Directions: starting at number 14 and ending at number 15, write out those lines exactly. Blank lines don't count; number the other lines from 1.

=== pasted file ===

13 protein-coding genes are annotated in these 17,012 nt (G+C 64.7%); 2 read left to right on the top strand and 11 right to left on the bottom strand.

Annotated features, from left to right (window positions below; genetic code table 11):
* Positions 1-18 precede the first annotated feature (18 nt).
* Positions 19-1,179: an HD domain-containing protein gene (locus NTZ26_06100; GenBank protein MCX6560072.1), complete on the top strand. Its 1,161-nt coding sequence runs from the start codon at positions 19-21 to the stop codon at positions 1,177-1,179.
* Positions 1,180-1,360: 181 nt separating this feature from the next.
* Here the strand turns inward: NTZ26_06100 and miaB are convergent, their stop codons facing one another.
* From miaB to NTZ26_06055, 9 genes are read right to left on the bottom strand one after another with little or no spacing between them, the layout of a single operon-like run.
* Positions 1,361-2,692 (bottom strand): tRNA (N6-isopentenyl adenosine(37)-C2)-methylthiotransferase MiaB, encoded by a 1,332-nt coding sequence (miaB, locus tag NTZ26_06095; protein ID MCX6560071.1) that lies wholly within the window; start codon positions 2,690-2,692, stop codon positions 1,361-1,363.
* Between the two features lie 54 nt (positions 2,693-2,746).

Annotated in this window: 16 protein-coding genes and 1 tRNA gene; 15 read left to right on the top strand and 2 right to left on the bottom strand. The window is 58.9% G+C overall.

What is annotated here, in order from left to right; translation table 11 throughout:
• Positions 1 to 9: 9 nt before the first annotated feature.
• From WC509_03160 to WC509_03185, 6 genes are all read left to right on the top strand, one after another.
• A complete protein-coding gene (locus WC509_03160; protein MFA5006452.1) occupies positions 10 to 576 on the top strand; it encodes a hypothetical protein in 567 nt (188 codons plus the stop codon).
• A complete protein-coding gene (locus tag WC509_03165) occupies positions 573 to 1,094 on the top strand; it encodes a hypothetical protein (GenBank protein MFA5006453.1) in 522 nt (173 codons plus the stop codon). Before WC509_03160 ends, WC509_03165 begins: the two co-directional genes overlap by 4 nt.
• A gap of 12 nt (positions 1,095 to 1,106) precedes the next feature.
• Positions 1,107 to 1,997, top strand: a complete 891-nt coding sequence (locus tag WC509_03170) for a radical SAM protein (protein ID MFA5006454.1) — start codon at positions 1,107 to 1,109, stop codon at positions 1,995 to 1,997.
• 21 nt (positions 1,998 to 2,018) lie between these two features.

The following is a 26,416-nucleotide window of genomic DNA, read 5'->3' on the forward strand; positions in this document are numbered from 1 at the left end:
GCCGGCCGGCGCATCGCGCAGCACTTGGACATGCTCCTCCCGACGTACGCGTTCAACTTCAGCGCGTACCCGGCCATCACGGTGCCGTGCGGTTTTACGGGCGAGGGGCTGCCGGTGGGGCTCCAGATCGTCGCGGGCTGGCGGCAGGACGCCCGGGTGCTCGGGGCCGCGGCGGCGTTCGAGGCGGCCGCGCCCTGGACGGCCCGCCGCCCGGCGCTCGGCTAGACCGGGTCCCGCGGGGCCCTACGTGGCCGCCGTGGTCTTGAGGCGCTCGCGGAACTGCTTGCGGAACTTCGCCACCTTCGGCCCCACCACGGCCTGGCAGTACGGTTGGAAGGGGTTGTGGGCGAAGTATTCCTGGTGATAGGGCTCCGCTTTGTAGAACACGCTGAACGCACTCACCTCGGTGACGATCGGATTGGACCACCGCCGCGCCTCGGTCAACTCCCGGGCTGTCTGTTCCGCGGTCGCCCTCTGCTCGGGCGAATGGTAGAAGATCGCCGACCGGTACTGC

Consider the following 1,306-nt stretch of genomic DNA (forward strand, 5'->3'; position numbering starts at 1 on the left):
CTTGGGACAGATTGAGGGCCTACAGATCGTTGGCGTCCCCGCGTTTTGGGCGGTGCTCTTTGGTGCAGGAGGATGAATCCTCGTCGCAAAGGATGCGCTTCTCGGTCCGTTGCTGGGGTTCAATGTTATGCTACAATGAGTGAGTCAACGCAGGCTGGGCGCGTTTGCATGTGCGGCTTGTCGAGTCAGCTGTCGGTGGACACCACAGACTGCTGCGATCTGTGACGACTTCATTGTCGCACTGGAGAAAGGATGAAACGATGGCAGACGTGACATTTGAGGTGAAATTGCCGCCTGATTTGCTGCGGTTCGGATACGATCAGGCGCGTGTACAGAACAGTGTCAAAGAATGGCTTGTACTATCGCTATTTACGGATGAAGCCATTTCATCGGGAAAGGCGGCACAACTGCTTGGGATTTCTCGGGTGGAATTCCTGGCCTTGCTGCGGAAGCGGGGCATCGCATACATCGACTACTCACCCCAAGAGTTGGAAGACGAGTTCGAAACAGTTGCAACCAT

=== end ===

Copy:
• A complete protein-coding gene (locus WC509_03160; protein MFA5006452.1) occupies positions 10 to 576 on the top strand; it encodes a hypothetical protein in 567 nt (188 codons plus the stop codon).
• A complete protein-coding gene (locus tag WC509_03165) occupies positions 573 to 1,094 on the top strand; it encodes a hypothetical protein (GenBank protein MFA5006453.1) in 522 nt (173 codons plus the stop codon). Before WC509_03160 ends, WC509_03165 begins: the two co-directional genes overlap by 4 nt.